- Writers – May need several on hand, depending on skill levels, areas of expertise, etc. Generally, you’ll just hire them per article rather than hiring them on a long term basis.
- Project manager – Essential if you want to be completely hands-off. You would normally just be the project manager, but once you have enough clients, or want to start having regular time off, you will want someone who will replace you. Their main job is to just ensure the prospectors, outreachers and writers are completing tasks on time and act as a go-between, ensuring the work flows at an optimal level.
(2) Develop systems
In order to create something which could be run by a team (and you wouldn’t have to be personally involved in every task) , you need to create training materials and systems for each job role.
I.e. every task broken down, whether in text format, or in the form of training videos. Your prospector and outreach manager will probably be the ones that require the most training material.
And certain things may be best suited to an automated system or software, rather than leaving it to a human. E.g. a CRM system to manage your client acquisition process and the communication with existing clients.
(3) Start the recruitment process
There are a few places to hire a prospector or outreach manager, but some of my personal favourites include PeoplePerHour and Upwork.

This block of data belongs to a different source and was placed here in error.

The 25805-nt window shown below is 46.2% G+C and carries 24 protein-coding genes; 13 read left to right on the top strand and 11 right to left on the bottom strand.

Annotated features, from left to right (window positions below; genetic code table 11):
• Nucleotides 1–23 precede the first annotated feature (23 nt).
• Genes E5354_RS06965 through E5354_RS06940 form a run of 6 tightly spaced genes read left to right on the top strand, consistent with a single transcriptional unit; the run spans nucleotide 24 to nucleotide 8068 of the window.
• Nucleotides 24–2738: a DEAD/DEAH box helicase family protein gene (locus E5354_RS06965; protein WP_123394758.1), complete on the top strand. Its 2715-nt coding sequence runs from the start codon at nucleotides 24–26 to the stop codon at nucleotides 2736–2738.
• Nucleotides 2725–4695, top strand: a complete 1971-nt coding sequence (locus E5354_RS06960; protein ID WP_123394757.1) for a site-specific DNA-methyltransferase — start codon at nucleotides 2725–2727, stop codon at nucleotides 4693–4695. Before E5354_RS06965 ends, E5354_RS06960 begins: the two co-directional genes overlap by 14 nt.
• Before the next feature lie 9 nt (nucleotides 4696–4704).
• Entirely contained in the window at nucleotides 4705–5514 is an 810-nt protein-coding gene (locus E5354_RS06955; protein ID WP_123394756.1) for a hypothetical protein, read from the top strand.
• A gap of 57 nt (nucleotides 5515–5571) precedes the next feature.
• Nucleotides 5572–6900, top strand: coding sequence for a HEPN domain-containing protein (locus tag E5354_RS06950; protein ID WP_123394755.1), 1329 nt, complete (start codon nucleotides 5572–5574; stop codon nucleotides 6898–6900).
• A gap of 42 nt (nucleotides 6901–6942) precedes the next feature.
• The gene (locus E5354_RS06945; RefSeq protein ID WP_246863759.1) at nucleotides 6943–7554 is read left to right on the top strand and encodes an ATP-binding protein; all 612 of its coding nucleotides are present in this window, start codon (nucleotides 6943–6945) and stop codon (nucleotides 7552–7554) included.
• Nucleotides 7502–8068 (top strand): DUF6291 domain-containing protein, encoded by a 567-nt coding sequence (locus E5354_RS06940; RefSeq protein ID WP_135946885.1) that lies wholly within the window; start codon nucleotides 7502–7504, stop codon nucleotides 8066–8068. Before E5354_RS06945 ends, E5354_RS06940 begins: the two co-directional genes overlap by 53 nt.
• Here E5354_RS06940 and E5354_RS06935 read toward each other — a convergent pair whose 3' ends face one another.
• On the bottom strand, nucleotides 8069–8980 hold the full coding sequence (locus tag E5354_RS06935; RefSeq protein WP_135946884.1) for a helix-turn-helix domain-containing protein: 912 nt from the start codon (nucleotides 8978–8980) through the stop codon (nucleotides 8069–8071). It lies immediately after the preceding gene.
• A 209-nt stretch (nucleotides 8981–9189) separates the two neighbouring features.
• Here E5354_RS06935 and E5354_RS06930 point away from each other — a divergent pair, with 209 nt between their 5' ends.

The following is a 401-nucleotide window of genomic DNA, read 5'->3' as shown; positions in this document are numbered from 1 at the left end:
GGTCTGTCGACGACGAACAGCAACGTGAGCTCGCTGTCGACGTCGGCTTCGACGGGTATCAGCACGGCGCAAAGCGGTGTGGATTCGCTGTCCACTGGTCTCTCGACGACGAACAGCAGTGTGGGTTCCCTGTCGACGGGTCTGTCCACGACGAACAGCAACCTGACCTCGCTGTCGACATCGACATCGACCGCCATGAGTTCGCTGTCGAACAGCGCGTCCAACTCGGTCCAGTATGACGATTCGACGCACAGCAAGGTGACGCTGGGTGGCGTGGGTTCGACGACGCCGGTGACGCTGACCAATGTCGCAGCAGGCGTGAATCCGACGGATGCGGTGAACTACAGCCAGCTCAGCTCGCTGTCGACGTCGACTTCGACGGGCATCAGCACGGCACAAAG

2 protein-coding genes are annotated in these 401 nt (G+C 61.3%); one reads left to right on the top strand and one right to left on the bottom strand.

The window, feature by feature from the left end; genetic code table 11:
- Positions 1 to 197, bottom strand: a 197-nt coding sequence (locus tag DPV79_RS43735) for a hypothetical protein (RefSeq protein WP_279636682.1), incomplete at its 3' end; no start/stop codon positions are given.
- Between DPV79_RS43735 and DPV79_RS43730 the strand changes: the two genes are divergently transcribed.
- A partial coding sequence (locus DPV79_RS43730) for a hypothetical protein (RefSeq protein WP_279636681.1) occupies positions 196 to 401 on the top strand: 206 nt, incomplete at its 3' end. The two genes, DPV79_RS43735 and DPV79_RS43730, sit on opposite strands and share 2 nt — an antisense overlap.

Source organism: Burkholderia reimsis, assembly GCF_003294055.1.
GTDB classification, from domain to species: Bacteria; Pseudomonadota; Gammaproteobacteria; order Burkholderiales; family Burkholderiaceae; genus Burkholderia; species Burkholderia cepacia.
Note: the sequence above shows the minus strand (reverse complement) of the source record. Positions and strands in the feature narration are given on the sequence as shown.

Sites like these give you access to a huge number of freelancers from across the world, many from countries like the Philippines, Bangladesh and India.
Just ensure you’re very clear from the outset on factors such as :
- The available number of hours they should have each week
- An average target they should be aiming for per hour/day
- And exactly what is required of them during their task
With a prospector you can
hire someone with some data entry or web research experience. English level
won’t have to be fluent, but enough to know if a website target is relevant to
your client’s content.
With an outreach manager however, they will need pretty fluent English, enough to hold a conversation with someone via email.
The advantage of going down this route of having a remote team of freelancers – is it cuts out all the legal paperwork, payment is streamlined as the systems on these sites often involve time trackers so it gives a good indication of how efficient someone is.
(4) Hiring and Firing
Once you’ve posted your job
ads and received some interest, you’ll get to know who appears to be the best
candidates. Common sense would say to look at the persons previous feedback,
the kind of work they’ve been doing before and even just the general vibe you
get from interviewing them. If they have good enough English, might be a good